A group of American biologists decided to check whether a beard can protect a man from injuries in a fight, just as a mane protects a lion’s neck from fatal bites in collisions with competitors.
The male beard is an adornment in the most classical biological sense: only one gender has it, appears during puberty, grows big-boiled, and it seems to be of zero benefit from it. Or is there any benefit? Some scientists have been very serious about the biological role of the beard, putting forward various more or less bizarre hypotheses. For example, a beard protects your face from the cold (remember the song: “The beard warms in the cold”?). The question is, why doesn’t the fair sex have such a useful thing? The answer is obvious: freezing is the lot of men. The woman - the keeper of the hearth, sits at home in the cold. Another remarkable hypothesis: a beard disguises a hunter (!) - “blurs” the clear contours of the head, which is apparently useful when looking out from an ambush
The more popular version is sexual selection: a beard is needed either to attract ladies, or to intimidate competitors. And there is something to be afraid of: after all, facial hair visually increases the size of the jaws, and the demonstration of teeth is a typical method of intimidation in primates. Or maybe the task of the beard is to soften blows during fights? Scientists substantiated the latest version by drawing a parallel with the lions. By the way, even Darwin in the Origin of Man told how a mane protected a lion from the bites of a tiger bursting into a lion’s cage in one of the zoos.
Interestingly, that lions are almost the only feline social animals. Cats are known to be great individuals. Only lions unite in prides, sometimes in three or four dozen goals. And it is precisely the lion males, the only one of all cats, to have such a decoration - a mane. Coincidence? Ethologist D. Caroline Blanchard sees the reason for the high frequency of collisions between males, and the cost of losing is high: the winning lion can not only expel a competitor from the pride, but also kill all his kittens. And so, according to the ethologist, he protects the fighting huge cat mane from fatal bites.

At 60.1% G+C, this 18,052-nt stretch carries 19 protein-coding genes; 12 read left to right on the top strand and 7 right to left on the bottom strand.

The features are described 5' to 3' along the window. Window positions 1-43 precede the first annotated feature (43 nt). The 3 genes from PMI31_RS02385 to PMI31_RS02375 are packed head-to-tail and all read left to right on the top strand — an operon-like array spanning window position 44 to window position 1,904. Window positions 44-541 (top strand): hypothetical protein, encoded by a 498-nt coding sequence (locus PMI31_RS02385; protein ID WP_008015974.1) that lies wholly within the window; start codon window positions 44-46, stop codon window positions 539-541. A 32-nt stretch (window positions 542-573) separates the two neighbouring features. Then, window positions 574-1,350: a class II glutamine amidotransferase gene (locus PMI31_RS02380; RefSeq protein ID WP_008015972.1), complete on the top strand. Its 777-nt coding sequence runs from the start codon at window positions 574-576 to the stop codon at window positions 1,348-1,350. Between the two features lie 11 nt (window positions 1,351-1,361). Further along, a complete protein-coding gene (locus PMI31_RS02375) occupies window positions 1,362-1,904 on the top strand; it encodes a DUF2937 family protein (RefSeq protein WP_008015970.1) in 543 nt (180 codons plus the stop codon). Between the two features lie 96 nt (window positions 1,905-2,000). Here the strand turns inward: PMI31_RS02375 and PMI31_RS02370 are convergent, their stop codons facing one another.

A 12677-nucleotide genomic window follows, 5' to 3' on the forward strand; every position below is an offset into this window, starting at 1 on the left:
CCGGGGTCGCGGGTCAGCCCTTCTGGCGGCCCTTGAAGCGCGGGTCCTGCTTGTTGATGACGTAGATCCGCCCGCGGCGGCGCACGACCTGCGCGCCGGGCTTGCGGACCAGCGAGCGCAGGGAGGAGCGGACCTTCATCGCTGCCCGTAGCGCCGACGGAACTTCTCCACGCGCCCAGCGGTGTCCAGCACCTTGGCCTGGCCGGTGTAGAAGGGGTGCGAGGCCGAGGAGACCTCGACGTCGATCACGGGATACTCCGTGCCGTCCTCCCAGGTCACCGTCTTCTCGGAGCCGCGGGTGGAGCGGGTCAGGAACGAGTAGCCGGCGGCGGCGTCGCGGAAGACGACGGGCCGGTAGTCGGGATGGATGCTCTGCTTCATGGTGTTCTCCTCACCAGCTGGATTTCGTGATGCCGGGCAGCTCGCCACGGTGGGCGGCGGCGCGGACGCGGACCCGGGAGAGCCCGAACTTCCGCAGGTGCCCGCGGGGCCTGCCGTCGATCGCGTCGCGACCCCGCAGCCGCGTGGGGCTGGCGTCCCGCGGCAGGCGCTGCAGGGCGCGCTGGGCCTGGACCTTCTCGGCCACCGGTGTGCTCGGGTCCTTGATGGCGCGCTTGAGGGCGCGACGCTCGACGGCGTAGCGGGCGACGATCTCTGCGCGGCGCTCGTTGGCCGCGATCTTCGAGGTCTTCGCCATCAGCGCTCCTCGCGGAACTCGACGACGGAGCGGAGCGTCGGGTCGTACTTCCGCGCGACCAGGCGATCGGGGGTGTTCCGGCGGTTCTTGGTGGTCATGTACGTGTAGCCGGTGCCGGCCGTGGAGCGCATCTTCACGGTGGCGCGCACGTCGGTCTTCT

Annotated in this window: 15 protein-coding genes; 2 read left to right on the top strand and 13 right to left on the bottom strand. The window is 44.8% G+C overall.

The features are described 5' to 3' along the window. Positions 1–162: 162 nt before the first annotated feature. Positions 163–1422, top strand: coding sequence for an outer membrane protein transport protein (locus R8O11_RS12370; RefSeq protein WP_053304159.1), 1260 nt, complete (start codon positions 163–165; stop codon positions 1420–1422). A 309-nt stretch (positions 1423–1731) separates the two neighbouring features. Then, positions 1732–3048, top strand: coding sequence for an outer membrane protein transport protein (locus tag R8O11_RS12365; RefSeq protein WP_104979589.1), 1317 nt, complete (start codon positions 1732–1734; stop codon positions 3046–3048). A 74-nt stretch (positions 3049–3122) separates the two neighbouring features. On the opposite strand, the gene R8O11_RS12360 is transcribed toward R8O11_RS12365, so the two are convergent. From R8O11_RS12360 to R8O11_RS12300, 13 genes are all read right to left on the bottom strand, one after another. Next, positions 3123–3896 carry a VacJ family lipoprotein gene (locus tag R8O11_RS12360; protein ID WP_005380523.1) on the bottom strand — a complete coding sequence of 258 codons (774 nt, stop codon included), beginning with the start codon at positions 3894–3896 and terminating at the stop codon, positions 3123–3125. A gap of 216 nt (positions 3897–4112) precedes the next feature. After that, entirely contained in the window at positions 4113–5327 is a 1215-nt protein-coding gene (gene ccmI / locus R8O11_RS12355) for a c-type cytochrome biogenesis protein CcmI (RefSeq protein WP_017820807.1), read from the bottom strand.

It is logical to assume that this is true for men who often fight, and in In fights, the main target is the face of the enemy. According to statistics, men really more often than women suffer from facial injuries. The lower jaw is one of the most vulnerable parts of the skull when struck in the face. A jaw fracture is very painful. It is believed that a massive skull with thicker walls developed in human males, including for this reason: to make it harder to break through. It is noticed that a massive face in men correlates with aggressive behavior and success in sex. And the same is true for a beard: studies by psychologists have shown that bearded uncles look more dominant and intimidating, and facial hair positively affects reproductive success in conditions of high competition. Perhaps the beard plays the role of a shock absorber, absorbing and dissipating the energy of a blow during a “hook” in the jaw?
A group of American biologists decided to test the shockproof properties of the thickets on the face in an experiment . No, they did not grow beards and peel each other. Models were tested: a piece of sheep’s skin covered with wool was placed on a plastic bone imitation. For some reason, the researchers chose the sheepskin as a substitute for the male beard. The authors themselves write that sheep’s hair is thicker and grow much denser than human hair: 1 cm 2 of sheep’s skin is 6000 of the hair follicles, while in a person on the chin - only 60 hair per cm 2 . But human hair, on average, is more than 5 times longer than sheep’s. The authors believe that sheep’s fleece can be considered an “approximate substitute” for the beard, although I honestly am completely unsure of this.